Nick's Lagoon

Creek Restoration

Beaver Workshop

Salmon Monitoring

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Pals of the Pacific

We had lots of help in our restoration and learned some things about GPS mapping (Global Position Satellite). Alan Carter-Moritimer and Steve Todd taught some Salmon Team members how to use the mapping equipment and Alan helped Ron to make this map of the streams in the Nick's Lagoon watershed. This is the very first time these streams have ever been mapped! And, on the day they made the maps, they counted more than 200 adult salmon in the longest stream.

Each of the red dots mark the spot where salmon could not swim upstream any further because lots of dirt was piled up to make a railroad line to bring logs down to Seabeck Bay in the 1800s. It was built up so high and long that it actually moved one creek away from its original location. Worse yet, Joe's Creek was actually cut off from more than 80% of its length. Its waters had been lost to salmon for many years.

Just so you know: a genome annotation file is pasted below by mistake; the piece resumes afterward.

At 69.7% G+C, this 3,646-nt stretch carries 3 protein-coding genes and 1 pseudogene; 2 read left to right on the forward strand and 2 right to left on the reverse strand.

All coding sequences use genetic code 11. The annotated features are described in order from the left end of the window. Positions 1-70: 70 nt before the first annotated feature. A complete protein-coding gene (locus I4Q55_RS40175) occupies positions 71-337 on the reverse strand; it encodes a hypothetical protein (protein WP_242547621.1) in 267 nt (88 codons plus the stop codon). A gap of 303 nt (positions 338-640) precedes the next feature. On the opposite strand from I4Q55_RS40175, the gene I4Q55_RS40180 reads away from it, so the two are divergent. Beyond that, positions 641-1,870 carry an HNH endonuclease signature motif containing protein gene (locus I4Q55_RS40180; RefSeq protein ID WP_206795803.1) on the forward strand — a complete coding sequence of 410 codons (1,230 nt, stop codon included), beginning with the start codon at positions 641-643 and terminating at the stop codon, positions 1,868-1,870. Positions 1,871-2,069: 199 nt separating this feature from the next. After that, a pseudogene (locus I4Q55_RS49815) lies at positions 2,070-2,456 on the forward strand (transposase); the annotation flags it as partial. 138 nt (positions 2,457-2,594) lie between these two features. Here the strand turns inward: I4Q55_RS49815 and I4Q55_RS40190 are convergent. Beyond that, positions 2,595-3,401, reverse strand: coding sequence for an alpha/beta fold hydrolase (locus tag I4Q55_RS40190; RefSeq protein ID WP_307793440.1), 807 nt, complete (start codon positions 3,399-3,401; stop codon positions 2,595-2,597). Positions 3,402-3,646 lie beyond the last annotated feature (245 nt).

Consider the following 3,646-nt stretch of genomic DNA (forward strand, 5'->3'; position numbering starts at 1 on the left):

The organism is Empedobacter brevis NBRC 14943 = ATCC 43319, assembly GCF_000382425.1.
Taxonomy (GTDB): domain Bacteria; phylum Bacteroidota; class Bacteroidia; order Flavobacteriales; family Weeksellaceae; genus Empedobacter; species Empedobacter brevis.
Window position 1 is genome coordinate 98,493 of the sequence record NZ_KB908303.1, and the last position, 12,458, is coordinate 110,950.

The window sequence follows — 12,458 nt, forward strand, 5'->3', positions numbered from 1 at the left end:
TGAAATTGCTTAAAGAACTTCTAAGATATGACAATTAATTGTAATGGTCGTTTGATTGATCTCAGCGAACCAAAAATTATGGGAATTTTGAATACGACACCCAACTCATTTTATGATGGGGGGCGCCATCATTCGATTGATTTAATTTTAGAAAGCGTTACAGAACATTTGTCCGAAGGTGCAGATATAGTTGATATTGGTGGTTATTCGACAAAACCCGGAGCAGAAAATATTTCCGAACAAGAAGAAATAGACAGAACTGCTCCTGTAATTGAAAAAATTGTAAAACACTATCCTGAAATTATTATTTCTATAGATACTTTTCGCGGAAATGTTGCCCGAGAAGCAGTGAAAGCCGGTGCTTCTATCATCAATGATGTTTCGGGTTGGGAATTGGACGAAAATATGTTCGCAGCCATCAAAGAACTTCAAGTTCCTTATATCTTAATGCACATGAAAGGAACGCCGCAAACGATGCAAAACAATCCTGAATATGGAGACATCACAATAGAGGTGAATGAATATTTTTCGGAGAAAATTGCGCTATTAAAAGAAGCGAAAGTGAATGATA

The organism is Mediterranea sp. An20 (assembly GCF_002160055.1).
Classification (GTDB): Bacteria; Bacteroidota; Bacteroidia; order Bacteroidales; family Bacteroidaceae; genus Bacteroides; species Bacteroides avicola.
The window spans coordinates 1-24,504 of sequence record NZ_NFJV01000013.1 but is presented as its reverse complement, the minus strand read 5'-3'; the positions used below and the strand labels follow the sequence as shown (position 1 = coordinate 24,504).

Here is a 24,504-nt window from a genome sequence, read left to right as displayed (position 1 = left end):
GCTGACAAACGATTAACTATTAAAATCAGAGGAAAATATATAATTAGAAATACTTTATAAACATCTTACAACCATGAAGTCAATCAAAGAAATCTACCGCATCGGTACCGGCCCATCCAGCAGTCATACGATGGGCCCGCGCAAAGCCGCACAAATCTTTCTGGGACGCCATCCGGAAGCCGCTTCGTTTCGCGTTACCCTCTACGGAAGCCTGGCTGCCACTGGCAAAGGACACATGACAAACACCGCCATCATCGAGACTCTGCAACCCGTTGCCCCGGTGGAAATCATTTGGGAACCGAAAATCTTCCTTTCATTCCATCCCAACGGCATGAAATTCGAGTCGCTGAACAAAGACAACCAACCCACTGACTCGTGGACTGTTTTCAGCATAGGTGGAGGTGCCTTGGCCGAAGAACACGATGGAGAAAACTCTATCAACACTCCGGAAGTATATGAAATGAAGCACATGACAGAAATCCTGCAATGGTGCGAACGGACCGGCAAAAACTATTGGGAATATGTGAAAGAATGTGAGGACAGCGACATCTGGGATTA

When we dug the dirt away with heavy equipment, the streams found their way back home. We hope the salmon will too! You can see how much stream was added in the following aerial photo of the Nick's Lagoon Watershed.

Note: Move your mouse cursor over the picture to see the restored streams. You must keep your cursor over the picture while the restored picture loads.

Stream Number 1 is now known as Joe's Creek. Stream Number 2 is Dancing Feet Creek, and Stream Number 3 with its wealth of salmon is Nick's Creek. Stream 4 is Muddy Marc Creek and Stream 5, which still needs some work is Rick Creek.

"Outback Rick" on the excavator. He dosen't look like Mother Nature but he did a heck of a job restoring the creek back to it's natural path.

Andrew and Bennie. Restoring creeks the old fashion way. Go Girl!